There have been no fewer than three phone-related interruptions – an alarm, a text and a call – followed by a hearing aid gone haywire, which sounds like a start-up modem from the early days of the internet. And what’s that innovative, enervating soundtrack to the emotional dénouement as Burton (Johnny Flynn) and Gielgud (Mark Gatiss) reconcile their creative differences? Oh, the rustling of a gentleman plumbing the deepest recesses of his bag for a blister pack of headache tablets. I wonder whether he can spare me one.

I swivel in disbelief but can’t catch his eye. Is anyone else confused by the kerfuffle? One laughing lady seems only to titter after the rest of the audience. I soon realise that she’s not amused by the action onstage at all but, like me, by the restlessly boisterous crowd. It’s a little funny, I suppose.

“Where will you sit for the first show?” Elizabeth Taylor (Tuppence Middleton) asks in the final scene of the play before any of the characters are aware that their run of Hamlet will go down in history. “I will sit up high so I can watch the audience,” says Gielgud loftily, departing with a doff of his hat. Maybe that’s the point of theatre that we’ve missed while getting peeved with badly behaved punters. Shakespeare’s crowd would have hissed, booed and boozed too. If we want peace, quiet and insulation from both the amusement and annoyance of other people, perhaps – to misquote Hamlet – a play isn’t the thing? Perhaps it never was.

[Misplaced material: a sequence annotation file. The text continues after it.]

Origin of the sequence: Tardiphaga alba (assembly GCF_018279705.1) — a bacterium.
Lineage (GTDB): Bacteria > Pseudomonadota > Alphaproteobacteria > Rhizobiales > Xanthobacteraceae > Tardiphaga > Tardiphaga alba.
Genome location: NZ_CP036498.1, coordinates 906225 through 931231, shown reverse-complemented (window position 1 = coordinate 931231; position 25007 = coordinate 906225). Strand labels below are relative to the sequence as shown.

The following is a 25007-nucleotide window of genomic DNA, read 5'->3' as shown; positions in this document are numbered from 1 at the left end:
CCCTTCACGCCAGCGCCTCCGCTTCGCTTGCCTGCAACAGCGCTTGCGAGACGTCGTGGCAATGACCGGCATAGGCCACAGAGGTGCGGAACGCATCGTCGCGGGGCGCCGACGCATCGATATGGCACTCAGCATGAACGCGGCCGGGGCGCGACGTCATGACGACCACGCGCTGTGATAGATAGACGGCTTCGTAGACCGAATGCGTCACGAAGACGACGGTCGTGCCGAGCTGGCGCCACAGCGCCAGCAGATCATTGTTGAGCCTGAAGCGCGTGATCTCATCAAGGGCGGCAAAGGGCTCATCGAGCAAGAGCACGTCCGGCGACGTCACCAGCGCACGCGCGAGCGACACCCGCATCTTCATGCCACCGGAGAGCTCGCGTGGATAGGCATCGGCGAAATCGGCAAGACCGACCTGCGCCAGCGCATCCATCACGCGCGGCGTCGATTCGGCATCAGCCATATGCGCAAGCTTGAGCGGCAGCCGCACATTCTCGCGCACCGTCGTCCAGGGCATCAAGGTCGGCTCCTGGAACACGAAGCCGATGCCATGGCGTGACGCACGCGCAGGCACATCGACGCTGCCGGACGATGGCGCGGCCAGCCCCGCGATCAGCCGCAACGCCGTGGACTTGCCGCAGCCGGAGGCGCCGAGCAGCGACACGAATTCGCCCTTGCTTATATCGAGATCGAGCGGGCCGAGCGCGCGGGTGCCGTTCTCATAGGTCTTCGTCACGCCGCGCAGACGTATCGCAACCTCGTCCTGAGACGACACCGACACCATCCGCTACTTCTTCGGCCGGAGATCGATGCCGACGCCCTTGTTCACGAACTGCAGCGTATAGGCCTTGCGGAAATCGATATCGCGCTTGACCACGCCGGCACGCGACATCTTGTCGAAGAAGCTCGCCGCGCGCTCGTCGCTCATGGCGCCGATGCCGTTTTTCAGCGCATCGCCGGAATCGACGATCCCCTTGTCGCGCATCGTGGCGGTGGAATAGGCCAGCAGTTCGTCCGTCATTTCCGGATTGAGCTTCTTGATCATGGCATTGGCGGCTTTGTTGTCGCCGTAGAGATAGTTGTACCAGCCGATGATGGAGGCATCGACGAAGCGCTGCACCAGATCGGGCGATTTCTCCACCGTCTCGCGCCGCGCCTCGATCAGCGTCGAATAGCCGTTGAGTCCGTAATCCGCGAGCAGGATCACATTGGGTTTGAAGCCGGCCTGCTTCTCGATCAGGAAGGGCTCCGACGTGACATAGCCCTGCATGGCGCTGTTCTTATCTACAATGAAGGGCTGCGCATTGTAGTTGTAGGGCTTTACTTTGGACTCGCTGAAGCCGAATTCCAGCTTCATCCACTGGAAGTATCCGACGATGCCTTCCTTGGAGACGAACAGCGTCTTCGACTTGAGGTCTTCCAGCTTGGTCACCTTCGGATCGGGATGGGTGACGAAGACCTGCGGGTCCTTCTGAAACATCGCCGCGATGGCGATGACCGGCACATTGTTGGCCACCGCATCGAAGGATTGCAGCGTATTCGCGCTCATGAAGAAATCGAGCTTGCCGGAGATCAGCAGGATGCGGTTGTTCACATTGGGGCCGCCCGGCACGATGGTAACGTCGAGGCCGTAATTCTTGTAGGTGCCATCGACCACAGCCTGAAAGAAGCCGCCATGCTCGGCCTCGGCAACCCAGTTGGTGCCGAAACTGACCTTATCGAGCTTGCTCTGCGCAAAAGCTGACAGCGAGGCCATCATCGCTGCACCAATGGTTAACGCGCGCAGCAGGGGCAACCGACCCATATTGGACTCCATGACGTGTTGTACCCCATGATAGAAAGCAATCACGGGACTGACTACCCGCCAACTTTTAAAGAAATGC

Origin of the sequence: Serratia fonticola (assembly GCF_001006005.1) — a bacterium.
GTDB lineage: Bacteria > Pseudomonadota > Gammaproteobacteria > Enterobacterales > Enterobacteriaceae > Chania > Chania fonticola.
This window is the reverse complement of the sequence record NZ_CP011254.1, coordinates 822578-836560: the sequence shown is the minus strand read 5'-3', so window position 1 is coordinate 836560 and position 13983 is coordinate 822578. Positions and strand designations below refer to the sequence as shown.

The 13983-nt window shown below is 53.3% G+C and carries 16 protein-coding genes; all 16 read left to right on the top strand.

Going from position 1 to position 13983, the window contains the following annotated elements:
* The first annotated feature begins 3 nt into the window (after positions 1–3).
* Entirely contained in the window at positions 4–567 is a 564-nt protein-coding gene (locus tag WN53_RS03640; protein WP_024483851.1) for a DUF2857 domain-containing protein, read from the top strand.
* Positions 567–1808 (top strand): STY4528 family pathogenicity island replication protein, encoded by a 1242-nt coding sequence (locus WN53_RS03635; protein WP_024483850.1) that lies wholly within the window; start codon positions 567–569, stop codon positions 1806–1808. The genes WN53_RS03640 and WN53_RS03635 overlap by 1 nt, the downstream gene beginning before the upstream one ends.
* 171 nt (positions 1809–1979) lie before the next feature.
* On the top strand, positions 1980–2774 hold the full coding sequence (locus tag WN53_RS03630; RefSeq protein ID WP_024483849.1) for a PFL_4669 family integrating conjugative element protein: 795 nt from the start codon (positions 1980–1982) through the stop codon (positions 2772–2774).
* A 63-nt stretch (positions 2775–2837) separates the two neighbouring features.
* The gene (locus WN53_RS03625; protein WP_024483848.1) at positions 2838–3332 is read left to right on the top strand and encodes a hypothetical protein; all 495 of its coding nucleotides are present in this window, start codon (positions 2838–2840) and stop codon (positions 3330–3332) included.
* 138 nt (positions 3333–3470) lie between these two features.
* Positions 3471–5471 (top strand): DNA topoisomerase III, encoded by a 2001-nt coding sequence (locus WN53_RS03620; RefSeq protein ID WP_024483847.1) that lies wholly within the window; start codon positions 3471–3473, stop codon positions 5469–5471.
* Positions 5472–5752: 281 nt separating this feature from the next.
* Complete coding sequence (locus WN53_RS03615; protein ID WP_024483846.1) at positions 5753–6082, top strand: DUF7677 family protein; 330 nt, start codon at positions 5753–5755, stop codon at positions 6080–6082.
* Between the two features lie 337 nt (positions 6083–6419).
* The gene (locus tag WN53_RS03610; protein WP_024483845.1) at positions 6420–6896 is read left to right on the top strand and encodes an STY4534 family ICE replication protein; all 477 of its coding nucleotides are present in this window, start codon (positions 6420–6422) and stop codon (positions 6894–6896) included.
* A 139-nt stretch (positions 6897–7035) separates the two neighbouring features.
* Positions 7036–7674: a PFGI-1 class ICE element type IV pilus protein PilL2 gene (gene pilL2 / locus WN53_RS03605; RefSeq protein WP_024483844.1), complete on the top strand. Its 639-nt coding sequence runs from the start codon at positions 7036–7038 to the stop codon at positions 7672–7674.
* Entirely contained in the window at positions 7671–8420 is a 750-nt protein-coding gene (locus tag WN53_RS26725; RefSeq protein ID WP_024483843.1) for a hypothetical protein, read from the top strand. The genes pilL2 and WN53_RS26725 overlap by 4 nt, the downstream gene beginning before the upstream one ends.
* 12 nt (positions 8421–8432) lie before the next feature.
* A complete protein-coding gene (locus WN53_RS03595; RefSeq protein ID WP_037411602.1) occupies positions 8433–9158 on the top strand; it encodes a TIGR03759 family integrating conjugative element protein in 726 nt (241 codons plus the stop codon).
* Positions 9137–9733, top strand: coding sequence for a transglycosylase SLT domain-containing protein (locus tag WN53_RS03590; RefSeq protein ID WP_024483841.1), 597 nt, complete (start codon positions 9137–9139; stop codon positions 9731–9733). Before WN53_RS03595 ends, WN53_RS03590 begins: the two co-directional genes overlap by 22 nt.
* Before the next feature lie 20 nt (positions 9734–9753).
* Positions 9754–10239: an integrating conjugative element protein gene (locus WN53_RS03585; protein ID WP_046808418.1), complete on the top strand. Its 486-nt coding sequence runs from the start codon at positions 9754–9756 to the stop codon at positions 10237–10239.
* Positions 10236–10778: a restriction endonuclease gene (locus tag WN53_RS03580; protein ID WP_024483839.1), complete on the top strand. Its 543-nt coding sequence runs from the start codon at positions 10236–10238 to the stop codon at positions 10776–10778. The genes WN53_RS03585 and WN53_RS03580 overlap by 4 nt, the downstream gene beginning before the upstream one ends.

Monocle Concierge / Your Questions Answered

Giddy heights

The Monocle Concierge is our purveyor of top tips and delectable recommendations for your next trip. It’s also on hand in audio form on Monocle Radio, with reports and the latest travel news from around the world. If you’re planning to go somewhere nice and would like some advice, click here. We will answer one question a week.

Dear Concierge,

What are the best things to see and experience in Medellín, Colombia and the surrounding area?

Many thanks,
Louise Marcotte,

Image: Alamy

Dear Louise,

Over the past two decades, Medellín, Colombia’s second-largest city, has successfully reinvented itself from a city that was infamous for violence and drug cartels to a forwarding-looking metropolis and a pioneer in urban renewal. Located in the Aburrá Valley and surrounded by lush green mountains, it is known as “the City of Eternal Spring” because of its year-round temperate weather and celebrated annual flower festival. The residents are friendly and proud. They share their home with digital nomads, backpackers, European and American tourists, and business leaders. Medellín tends to attract a youthful international crowd so it has a lively night scene. For a sunset cocktail with panoramic views, head to La Deriva, a popular rooftop bar at the Click Clack Hotel, or visit the Laureles neighbourhood with its strip of bars along what’s known as La 70.